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Chinese Companies: Do You Have US Tax Exposure?

Posted on February 7, 2023 by

Rob Cheyne

Nina Wang

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China TaxChinese companies that do business in the United States often find it most efficient to send some of their existing employees to the U.S. to jumpstart projects, set up new plants, and lend their expertise when their skills and knowledge of company operations can make a critical difference in a situation. While this can be a sound business practice, both the Chinese companies and their employees should understand their U.S. income tax obligations to ensure they don’t incur civil or criminal penalties. 

What is a permanent establishment (PE) under the Chinese and U.S. tax treaty? 

Permanent establishment or “PE” is the term used in international income tax treaties to describe when a business has made a significant enough connection with a jurisdiction that would allow that jurisdiction to impose an income tax on business profits. Income tax treaty provisions are generally more favorable than the domestic rules and are available to tax treaty partners on an elective basis. The Chinese and U.S. income tax treaty was set up to help individuals and entities avoid double income taxation and prevent the evasion of income tax in either or both countries. PE is defined within article 5 of the treaty and describes the conditions or activities that would cause a Chinese business to create a PE allowing the U.S. to assess a federal income tax. The treaty describes a couple of ways a PE can be created. One way is through a fixed place of business in the U.S. (a site PE) and the other is based on the type of work performed (a service PE). The treaty also mentions activities that will not create a PE. 

Site PEs include any: 

  • Place of management 
  • Branch 
  • Office 
  • Factory 
  • Workshop 
  • Mine, oil or gas well, quarry, or other place where natural resources are extracted 

Site PEs may also be a construction site, project, drilling rig, or ship when work is performed for specific durations as defined in the treaty. 

Service PEs are created when services are performed by a business through employees or other personnel, and the activities continue for a period or periods aggregating more than six months in any twelve months in the U.S. For the same or connected project, the six-month calculation period begins on the date the first employee enters the US and ends when the last employee(s) leave(s) the country. Additionally, a PE will be created when a person has the authority and regularly exercises the authority to conclude contracts in the U.S.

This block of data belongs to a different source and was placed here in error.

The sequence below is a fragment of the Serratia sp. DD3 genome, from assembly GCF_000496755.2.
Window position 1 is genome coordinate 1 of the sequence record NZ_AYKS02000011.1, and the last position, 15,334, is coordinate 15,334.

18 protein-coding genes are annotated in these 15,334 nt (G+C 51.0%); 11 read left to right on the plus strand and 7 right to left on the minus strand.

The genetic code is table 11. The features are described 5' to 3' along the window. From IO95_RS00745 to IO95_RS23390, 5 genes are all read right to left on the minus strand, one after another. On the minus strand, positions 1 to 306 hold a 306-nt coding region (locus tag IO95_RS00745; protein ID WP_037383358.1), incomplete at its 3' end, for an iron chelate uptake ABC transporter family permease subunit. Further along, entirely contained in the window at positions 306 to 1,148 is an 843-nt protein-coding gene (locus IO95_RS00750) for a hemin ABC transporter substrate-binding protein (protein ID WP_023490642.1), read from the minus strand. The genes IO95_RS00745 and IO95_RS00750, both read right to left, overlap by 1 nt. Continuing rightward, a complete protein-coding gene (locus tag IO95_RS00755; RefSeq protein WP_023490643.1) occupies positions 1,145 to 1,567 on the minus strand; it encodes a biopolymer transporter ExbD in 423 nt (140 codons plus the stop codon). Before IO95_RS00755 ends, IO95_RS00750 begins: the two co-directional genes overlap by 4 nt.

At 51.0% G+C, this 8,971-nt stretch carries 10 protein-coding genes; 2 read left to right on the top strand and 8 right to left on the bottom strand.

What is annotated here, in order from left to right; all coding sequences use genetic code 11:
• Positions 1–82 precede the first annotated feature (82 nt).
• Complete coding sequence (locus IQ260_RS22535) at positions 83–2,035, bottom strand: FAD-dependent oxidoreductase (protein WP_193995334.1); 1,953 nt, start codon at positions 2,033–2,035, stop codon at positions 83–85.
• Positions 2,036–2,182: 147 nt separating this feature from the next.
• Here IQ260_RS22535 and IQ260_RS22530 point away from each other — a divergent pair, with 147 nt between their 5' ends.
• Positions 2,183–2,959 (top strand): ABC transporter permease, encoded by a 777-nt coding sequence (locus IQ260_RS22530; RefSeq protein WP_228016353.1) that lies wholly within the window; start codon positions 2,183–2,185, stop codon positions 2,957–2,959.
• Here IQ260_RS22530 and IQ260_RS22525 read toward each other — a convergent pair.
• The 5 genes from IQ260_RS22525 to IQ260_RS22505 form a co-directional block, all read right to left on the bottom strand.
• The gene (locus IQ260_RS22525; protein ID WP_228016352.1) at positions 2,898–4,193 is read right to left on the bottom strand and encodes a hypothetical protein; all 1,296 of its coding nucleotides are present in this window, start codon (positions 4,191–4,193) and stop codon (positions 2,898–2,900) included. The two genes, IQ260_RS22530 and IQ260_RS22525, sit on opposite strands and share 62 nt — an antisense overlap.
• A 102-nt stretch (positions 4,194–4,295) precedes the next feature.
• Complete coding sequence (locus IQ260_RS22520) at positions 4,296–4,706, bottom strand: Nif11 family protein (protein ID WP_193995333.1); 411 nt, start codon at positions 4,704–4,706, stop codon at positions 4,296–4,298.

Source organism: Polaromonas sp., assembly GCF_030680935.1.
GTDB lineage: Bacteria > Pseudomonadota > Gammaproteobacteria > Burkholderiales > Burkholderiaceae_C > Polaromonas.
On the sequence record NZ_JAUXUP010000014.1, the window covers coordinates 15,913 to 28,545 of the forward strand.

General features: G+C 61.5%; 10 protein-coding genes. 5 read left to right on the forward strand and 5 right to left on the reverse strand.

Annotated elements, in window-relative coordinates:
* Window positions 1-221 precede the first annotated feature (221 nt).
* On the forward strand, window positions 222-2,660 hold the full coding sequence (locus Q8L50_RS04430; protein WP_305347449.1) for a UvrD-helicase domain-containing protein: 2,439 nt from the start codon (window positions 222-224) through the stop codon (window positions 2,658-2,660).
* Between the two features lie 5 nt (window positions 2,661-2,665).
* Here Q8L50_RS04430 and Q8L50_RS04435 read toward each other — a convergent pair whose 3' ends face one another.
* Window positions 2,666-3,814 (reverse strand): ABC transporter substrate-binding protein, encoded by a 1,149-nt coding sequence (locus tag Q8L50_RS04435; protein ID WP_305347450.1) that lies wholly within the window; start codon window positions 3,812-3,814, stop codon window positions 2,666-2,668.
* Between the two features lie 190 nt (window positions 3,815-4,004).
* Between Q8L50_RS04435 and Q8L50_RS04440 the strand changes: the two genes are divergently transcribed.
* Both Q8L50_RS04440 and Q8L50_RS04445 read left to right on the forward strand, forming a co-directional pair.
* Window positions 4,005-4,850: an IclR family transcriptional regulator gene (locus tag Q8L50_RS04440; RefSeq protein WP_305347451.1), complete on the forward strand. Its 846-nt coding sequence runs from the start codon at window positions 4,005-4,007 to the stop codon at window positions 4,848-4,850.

What are the U.S. tax filing requirements once the PE is established? 

After a PE is established, the foreign company and its foreign employee working in the US will both have US tax obligations. The foreign company is obligated to pay corporate income tax to the federal government (through Form 1120-F for the company) and file the associated return timely. It is also subject to employment tax (including social security and Medicare taxes) and has the obligation of withholding its employees’ payroll and individual income taxes.  

The foreign employee who works in the US must also file and remit income tax returns and payments when the company that they’re working for has a PE in the US even if the foreign employee is in the US for less than 183 days.  

What is the tax planning opportunity?  

To avoid the complexities of having permanent establishment exposure, Chinese companies can set up a separate U.S. company and employ all employees working in the U.S. under the U.S. entity and properly report the payroll through U.S. company. In this scenario, the U.S. company would have the standard tax obligations of other U.S. companies instead of the foreign company. 

Continue the Conversation 

Tax treaties are generally not binding for state nexus purposes; a foreign company may be subject to state taxes even though it does not have a PE for federal income tax purposes. Both federal and state tax obligations should be considered and researched. If your foreign company needs help setting up or performing the tax and accounting work of a U.S. company, please contact us for assistance. 

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Nina Wang

Senior Manager, International Tax

As a member of the firm's international group with a focus on China, Nina specializes in international tax planning and compliance.

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